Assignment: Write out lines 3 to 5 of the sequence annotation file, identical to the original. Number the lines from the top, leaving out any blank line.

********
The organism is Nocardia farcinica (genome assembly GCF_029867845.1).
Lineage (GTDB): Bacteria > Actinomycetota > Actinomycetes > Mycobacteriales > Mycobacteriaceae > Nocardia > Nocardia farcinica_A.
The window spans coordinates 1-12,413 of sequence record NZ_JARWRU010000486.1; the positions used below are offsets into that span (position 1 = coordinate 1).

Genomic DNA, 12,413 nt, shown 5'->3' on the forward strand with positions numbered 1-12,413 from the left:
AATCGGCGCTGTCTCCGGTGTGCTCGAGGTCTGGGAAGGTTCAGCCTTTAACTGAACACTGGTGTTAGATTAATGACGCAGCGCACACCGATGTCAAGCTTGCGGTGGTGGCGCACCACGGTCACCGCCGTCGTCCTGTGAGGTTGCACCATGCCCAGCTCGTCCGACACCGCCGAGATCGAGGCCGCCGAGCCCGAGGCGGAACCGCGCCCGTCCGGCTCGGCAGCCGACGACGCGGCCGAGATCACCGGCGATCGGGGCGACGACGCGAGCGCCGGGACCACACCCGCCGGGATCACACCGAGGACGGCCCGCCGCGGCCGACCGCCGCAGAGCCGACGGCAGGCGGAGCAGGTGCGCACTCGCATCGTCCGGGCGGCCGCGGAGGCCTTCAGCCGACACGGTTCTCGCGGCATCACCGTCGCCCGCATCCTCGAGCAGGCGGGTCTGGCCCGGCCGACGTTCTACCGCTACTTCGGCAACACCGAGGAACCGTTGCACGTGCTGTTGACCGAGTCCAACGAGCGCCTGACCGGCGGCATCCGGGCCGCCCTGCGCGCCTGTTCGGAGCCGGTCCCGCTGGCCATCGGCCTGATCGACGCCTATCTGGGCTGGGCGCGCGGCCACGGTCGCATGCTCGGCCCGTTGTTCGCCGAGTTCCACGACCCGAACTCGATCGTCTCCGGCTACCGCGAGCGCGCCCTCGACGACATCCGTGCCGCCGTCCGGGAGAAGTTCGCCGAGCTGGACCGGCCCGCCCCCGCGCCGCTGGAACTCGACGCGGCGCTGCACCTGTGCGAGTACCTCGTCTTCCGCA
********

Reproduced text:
The window spans coordinates 1-12,413 of sequence record NZ_JARWRU010000486.1; the positions used below are offsets into that span (position 1 = coordinate 1).

Genomic DNA, 12,413 nt, shown 5'->3' on the forward strand with positions numbered 1-12,413 from the left:
AATCGGCGCTGTCTCCGGTGTGCTCGAGGTCTGGGAAGGTTCAGCCTTTAACTGAACACTGGTGTTAGATTAATGACGCAGCGCACACCGATGTCAAGCTTGCGGTGGTGGCGCACCACGGTCACCGCCGTCGTCCTGTGAGGTTGCACCATGCCCAGCTCGTCCGACACCGCCGAGATCGAGGCCGCCGAGCCCGAGGCGGAACCGCGCCCGTCCGGCTCGGCAGCCGACGACGCGGCCGAGATCACCGGCGATCGGGGCGACGACGCGAGCGCCGGGACCACACCCGCCGGGATCACACCGAGGACGGCCCGCCGCGGCCGACCGCCGCAGAGCCGACGGCAGGCGGAGCAGGTGCGCACTCGCATCGTCCGGGCGGCCGCGGAGGCCTTCAGCCGACACGGTTCTCGCGGCATCACCGTCGCCCGCATCCTCGAGCAGGCGGGTCTGGCCCGGCCGACGTTCTACCGCTACTTCGGCAACACCGAGGAACCGTTGCACGTGCTGTTGACCGAGTCCAACGAGCGCCTGACCGGCGGCATCCGGGCCGCCCTGCGCGCCTGTTCGGAGCCGGTCCCGCTGGCCATCGGCCTGATCGACGCCTATCTGGGCTGGGCGCGCGGCCACGGTCGCATGCTCGGCCCGTTGTTCGCCGAGTTCCACGACCCGAACTCGATCGTCTCCGGCTACCGCGAGCGCGCCCTCGACGACATCCGTGCCGCCGTCCGGGAGAAGTTCGCCGAGCTGGACCGGCCCGCCCCCGCGCCGCTGGAACTCGACGCGGCGCTGCACCTGTGCGAGTACCTCGTCTTCCGCA